Minturn: Best. Restrooms. Ever. Seriously.
Where are they?
Heading into Minturn from Dowd Junction, take a left at the end of the 100 block of Main Street. That’s the first left past Sticky Fingers and the other businesses on the block. The restrooms are near the Eagle River, where the concrete basketball courts are. Don’t come ready to use the facilities, though — they’re shut down for the winter.
MINTURN — It’s the highest honor the high throne can receive, the royal flush.
The “modern restrooms” in Minturn’s Eagle Town Park were named best in the United States Tuesday in the 14th annual Cintas’ America’s Best Restroom contest.
Danny Rubin, of Rubin Communication Group, came in from Virginia Beach to give the award to the Minturn community. He was joined by Jillian Bauer, of the Cintas Corporation, who flew in from Cincinnati.
About 120 people turned out for the impromptu event.
“Minturn, Colorado, was up against some of the biggest cities in the country,” Rubin told the crowd. “You rallied the community, you gathered the votes and you won.”
Rubin said contest judges first narrowed the selection down from 50-60 possible restrooms to 10 finalists, which anyone from the public was allowed to vote on.
“Minturn was leading for the last few weeks of this contest, but it was close,” Rubin said. “Second and third place were not far behind.”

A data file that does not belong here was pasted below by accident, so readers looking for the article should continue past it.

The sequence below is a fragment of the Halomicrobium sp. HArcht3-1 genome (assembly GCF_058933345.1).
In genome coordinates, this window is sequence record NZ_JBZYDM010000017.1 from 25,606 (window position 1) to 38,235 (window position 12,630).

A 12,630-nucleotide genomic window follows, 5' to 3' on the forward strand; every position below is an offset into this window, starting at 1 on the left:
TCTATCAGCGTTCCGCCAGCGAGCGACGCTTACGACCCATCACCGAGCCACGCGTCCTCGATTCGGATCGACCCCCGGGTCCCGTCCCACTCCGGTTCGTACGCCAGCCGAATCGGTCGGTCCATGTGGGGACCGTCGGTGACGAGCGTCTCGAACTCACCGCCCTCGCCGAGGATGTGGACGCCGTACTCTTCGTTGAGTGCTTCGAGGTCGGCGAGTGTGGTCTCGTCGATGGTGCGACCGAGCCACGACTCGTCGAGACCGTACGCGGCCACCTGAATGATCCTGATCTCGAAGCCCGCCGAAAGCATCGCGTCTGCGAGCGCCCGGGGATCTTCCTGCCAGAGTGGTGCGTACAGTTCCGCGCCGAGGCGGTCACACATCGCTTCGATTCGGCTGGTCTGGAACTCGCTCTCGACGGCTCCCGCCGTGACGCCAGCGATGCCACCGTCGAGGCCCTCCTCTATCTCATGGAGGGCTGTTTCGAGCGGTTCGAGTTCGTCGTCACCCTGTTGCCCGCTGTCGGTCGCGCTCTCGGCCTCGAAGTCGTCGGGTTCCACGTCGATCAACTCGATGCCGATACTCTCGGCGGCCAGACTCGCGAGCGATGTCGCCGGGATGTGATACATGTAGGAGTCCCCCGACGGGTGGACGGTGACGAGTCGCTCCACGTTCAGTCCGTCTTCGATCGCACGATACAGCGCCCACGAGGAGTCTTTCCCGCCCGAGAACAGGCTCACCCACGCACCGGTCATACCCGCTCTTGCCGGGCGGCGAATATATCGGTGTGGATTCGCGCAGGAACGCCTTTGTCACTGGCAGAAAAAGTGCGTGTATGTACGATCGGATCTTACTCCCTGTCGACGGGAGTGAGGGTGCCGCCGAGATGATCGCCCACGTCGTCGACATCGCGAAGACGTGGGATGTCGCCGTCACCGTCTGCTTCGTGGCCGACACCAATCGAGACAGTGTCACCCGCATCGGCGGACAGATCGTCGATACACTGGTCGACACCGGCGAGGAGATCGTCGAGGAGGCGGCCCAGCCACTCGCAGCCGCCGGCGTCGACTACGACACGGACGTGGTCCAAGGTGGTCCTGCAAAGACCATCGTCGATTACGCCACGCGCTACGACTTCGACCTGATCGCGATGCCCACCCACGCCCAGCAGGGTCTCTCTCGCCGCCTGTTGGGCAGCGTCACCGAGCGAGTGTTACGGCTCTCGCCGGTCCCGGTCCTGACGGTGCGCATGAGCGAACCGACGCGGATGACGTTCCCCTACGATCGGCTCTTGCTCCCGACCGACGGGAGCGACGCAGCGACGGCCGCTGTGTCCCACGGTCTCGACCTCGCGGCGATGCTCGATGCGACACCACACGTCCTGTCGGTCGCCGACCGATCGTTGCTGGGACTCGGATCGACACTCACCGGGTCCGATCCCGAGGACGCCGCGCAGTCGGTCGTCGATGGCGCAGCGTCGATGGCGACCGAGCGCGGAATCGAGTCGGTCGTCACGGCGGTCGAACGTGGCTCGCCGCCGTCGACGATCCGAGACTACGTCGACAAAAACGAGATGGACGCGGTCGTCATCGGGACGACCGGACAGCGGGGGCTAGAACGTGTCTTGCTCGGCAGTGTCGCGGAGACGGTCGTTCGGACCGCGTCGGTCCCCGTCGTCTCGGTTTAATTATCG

CROWDS AT THE COMMODE
Rubin said they couldn’t notify people who the winner was ahead of time because it would get in the press and ruin the official announcement. “We have to play it like this,” Rubin said.
Nevertheless, Rubin wasn’t surprised by such a large turnout.
“The fact that they won it all shows that (Town Planner Janet Hawkinson) can rally a crowd,” he said.
The bathrooms have become a hallmark project of Hawkinson’s short tenure as town planner. Hawkinson pulled together LaN Live Architecture Network out of Boulder and LGM 3D Printing and Modeling Services in Minturn to create the bathrooms using state-of-the-art 3-D printing. The inside of the bathrooms resembles a narrow passageway down a mine, a nod to the town’s history as well as a functional piece of public art. In order to make the project work within Minturn’s tight budget of about $100,000, LGM called in an intern, local high school student and Minturn native Mason Vance, who donated his time. Eagle County also kicked in some grant money.
Visiting from Denver just for the event, the bathrooms brought Toni Holmes to Minturn for the first time in her life. Holmes has known Hawkinson for 13 years.
“She’s always been a hard worker,” Holmes said.
EVERYWHERE A SIGN
LGM was one of several local businesses in the crowd with a banner displaying their logo. Restaurants Kirby Cosmos and the Turntable were out with banners, and the students of Vail Ski & Snowboard Academy worked their way to the front of the crowd with their school’s logo on a poster board. In front of the bathrooms themselves, a 1920s-era sign reads “modern restrooms.” It was donated by local shop The Scarab. Holding her Gemini Gardens storefront sign, Lynn Teach said she told all her customers to vote for the bathrooms.
“We make a joke out of it, and people love it,” she said. “There’s contests for everything else, so why wouldn’t there be one for bathrooms?”
Minturn Mayor Hawkeye Flaherty thanked all involved for their hard work and all the thought that went into creating the restrooms.
“Hopefully it will be a nice place to come and contemplate, as you sit for a few minutes, on how your day is going,” he told the crowd. “Enjoy them!”
For more information on the Cintas’ America’s Best Restroom contest, visit http://www.bestrestroom.com/us.
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